Thursday, July 2, 2009

Jacaranda

reaching through
the morning mist
shedding drops of
amethyst

leave the green to
elms and pines
leave the gold to
mums and mines


let your branches
spread and set
a swaying crown of
violet

a kiss from God
and from Ms. Sessions
in each blossom
as it beckons

shame the sky
through every hue
he proffers, never half as
blue



12 comments:

Julie said...

Joaquin, it's great to see you again! I keep saying this, but thanks for posting while you were gone. I'm not sure how I'm going to vote on your poll, because I love both the old and new poems. Old or new doesn't matter to me. I love reading them all!

My aunt had a Jacaranda tree, and it was pure heaven. I love "shedding drops of/amethyst." You have captured the beauty so well. I love it all, but my favorite stanza is the last. Beautiful!

Karen said...

joaquin - I'm so glad you're back, but your weekly postings of past poetry (love that 'litteration, LOL) were wonderful! (Now you've got me going!)

Anyway...let me collect myself long enough to say that I hope you accomplished all you needed to do and are able to find some time for you now.

I'm with Julie on the voting, although I lean toward the new poetry, maybe because I detect a little more darkness and grit in it, and we black turtlenecked English majors love a little Hamlet thrown in! Truly, I really loved the older work, too, so I will probably have to go back and reread the past few weeks to decide.

Now for this one: I've never even heard of a Jacaranda tree, but your photo is beautiful and the "shedding drops of amethyst" and the "swaying crown of violet" are exquisite images. I was going to Google "jacaranda", but I think you've told me everything I need to know. Beautiful work. I love rhyme!!

Welcome back!

Catvibe said...

Joaquin, I'm so glad you're back! It was thrilling to see you on my blog again. :-) When I read this, I realized that I really am going to have to plant a Jacaranda tree. The poem was as delicate as the flowers, and I had to wonder who Ms. Sessions is (hopeless romantic that I am).

I have to agree with my two sisters above on the voting thing. I love both the old and new, and I do see differences, but they are not differences in preference, just in who you were at the time of writing.

I hope you got to that ocean and let the sand slide out from under your heals.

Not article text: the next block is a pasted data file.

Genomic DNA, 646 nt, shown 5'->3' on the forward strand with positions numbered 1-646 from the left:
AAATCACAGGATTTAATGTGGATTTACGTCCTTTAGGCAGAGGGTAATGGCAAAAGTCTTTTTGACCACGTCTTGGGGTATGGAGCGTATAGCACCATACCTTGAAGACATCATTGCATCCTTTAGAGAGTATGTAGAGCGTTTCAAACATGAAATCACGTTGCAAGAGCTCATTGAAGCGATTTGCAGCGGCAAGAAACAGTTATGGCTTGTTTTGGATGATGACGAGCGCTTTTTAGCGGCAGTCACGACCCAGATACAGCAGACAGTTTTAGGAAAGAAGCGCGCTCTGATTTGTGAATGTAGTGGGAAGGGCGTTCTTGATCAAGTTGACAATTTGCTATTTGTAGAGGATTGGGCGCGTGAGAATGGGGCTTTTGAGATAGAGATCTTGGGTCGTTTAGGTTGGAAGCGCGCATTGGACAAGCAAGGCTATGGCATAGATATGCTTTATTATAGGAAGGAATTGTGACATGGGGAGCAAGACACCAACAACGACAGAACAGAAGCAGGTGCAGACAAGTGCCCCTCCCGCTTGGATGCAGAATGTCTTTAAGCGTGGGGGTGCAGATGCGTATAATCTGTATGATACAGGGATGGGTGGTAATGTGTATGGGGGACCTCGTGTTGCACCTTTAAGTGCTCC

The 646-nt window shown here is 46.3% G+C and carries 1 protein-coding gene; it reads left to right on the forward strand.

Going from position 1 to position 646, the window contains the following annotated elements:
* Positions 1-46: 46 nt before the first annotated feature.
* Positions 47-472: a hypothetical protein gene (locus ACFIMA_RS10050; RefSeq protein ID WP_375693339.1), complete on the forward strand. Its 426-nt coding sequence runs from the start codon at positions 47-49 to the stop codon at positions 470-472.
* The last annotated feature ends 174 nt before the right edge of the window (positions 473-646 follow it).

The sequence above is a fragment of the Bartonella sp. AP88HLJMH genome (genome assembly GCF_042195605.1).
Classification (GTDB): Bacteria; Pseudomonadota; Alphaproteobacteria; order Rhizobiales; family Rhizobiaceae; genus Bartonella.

K.Lawson Gilbert said...

When I was little, we used to visit my aunt in Miami, FL. Mother would drive us down and we would stop at all the little interesting spots along the way. It took us four days to get to Miami. We used to stop off and see the tall, black-haired Seminole men wrestle gators in a pit(before my days as an animal activist - it's probably the reason I became one!) ride the glass bottom boats at Silver Springs, and bought bags full of oranges at a grove called Maggio's. But, I digress...

Aunt Ada had a big beautiful Jacaranda tree in her yard. It was so purple. We used to play underneath it on the carpet of petals.

Thank you for bringing that to mind with your exquisite poem! This is so perfectly rhymed and metered. It's like reading Shakespeare - dewy and glistening, like A Midsummer Night's Dream.

My favorite stanza -

leave the green to
elms and pines
leave the gold to
mums and mines

I concur with Julie, Karen, and Cat, I enjoyed your poetry from your earlier collection and love what you are doing currently. Our poetry changes with our experiences. I really don't know how to vote. I thought My Fair Lady was one of your best - old or new. I love your whole body of work so far, Joaquin. So nice to have you back. *?*

cristi said...
This comment has been removed by the author.
Silly Girl said...

wb, jc!
I've missed u :)

pc
the comment removed was me, wrong account :P

Little Girl Lost said...

Joaquin, i have never seen a jacaranda tree, but knowing your poetry, it is easy to fall in love with something you have just heard of.